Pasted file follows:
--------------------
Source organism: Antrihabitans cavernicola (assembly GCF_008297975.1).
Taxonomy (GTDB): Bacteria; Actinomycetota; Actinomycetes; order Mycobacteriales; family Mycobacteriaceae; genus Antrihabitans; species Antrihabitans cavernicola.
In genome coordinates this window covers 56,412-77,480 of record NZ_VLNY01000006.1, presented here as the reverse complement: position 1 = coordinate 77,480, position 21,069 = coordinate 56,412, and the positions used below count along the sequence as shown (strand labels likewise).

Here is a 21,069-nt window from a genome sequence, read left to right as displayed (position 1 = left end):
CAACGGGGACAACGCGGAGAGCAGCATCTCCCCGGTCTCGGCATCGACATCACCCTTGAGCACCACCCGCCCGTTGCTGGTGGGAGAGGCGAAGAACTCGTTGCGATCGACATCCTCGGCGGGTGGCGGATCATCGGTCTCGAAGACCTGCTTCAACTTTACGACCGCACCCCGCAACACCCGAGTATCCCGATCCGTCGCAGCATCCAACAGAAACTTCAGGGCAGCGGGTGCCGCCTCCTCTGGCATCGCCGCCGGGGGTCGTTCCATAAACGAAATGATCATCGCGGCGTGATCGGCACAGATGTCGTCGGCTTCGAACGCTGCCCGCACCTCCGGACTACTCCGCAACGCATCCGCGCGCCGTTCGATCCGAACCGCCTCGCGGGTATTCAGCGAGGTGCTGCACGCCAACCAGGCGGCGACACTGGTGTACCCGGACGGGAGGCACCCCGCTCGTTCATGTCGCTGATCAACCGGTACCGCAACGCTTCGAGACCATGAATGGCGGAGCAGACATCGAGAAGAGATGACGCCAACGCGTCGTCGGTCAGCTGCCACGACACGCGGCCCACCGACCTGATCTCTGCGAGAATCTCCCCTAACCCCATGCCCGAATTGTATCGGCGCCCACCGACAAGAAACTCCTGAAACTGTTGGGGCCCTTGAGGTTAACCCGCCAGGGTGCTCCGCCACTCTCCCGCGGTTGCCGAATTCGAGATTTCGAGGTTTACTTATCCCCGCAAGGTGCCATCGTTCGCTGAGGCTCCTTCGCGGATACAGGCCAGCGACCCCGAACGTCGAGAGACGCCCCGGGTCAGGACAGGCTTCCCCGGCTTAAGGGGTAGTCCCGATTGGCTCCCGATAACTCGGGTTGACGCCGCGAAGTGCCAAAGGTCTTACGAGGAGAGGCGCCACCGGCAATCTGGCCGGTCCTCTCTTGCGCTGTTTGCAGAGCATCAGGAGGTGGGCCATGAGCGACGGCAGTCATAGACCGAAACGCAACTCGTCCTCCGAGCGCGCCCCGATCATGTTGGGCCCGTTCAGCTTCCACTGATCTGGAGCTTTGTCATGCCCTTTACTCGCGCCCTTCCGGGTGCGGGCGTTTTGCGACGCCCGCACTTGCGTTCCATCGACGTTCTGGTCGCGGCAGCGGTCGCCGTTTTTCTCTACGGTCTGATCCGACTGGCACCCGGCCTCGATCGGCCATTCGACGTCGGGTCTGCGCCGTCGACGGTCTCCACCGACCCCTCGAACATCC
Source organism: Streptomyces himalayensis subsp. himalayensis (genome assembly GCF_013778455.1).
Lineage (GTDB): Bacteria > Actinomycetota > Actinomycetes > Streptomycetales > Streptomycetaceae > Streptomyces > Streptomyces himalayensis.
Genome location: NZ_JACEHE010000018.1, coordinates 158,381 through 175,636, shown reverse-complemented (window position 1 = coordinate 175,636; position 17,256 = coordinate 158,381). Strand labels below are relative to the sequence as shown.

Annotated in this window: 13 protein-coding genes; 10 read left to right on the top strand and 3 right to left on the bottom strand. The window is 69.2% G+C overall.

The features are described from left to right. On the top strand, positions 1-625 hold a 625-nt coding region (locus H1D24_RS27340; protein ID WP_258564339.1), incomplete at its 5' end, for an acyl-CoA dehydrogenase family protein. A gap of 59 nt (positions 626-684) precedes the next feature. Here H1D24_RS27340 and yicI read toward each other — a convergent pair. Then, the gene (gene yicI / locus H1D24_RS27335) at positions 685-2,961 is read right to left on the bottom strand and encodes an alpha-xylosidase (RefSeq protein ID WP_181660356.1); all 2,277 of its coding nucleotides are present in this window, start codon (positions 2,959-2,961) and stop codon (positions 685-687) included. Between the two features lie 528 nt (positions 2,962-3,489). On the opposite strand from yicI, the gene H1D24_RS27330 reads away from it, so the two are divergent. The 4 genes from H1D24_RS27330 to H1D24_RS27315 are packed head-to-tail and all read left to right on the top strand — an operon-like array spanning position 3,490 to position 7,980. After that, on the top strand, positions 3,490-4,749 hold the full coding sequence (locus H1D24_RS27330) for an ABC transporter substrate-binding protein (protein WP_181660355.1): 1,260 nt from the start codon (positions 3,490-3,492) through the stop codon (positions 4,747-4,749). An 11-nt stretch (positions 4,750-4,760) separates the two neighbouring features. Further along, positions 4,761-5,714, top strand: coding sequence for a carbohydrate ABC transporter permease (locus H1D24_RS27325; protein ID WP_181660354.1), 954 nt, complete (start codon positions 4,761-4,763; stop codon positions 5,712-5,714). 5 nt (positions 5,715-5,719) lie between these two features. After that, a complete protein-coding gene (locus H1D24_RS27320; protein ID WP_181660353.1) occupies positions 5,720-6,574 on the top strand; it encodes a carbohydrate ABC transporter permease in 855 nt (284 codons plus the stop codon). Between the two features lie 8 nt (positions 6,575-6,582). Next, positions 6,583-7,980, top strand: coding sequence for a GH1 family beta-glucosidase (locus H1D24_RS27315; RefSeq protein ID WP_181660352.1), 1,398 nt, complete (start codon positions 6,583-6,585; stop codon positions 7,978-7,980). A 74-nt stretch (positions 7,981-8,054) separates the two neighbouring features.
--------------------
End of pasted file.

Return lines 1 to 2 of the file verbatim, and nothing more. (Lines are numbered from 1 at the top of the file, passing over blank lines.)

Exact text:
Source organism: Antrihabitans cavernicola (assembly GCF_008297975.1).
Taxonomy (GTDB): Bacteria; Actinomycetota; Actinomycetes; order Mycobacteriales; family Mycobacteriaceae; genus Antrihabitans; species Antrihabitans cavernicola.